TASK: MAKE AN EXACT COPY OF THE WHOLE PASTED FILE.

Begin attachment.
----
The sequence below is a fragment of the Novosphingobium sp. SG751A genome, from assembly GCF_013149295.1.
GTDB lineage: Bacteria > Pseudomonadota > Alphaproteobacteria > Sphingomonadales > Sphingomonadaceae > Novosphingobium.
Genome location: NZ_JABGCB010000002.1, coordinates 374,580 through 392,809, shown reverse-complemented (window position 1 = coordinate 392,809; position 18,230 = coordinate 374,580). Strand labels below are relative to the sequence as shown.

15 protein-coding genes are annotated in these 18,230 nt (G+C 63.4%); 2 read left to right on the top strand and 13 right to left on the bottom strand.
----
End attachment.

The sequence below is a fragment of the Novosphingobium sp. SG751A genome, from assembly GCF_013149295.1.
GTDB lineage: Bacteria > Pseudomonadota > Alphaproteobacteria > Sphingomonadales > Sphingomonadaceae > Novosphingobium.
Genome location: NZ_JABGCB010000002.1, coordinates 374,580 through 392,809, shown reverse-complemented (window position 1 = coordinate 392,809; position 18,230 = coordinate 374,580). Strand labels below are relative to the sequence as shown.

15 protein-coding genes are annotated in these 18,230 nt (G+C 63.4%); 2 read left to right on the top strand and 13 right to left on the bottom strand.